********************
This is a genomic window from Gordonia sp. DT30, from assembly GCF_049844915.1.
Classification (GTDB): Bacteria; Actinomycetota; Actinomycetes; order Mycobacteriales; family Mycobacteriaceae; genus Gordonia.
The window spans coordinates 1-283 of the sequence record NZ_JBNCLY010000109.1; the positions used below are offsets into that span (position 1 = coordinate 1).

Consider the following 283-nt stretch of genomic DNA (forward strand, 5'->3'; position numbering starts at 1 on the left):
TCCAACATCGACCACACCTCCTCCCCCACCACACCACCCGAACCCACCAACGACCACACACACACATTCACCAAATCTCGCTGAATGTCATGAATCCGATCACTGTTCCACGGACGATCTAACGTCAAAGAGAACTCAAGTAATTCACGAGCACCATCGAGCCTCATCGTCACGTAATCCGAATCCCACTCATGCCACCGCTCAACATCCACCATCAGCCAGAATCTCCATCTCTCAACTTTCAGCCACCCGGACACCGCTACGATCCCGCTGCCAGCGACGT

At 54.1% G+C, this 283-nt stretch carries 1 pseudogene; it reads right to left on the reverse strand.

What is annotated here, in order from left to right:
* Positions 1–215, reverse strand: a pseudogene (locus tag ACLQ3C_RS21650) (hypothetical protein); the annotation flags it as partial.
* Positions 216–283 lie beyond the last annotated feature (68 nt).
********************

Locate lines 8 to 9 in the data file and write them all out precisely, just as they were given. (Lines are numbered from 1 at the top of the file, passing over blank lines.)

* Positions 1–215, reverse strand: a pseudogene (locus tag ACLQ3C_RS21650) (hypothetical protein); the annotation flags it as partial.
* Positions 216–283 lie beyond the last annotated feature (68 nt).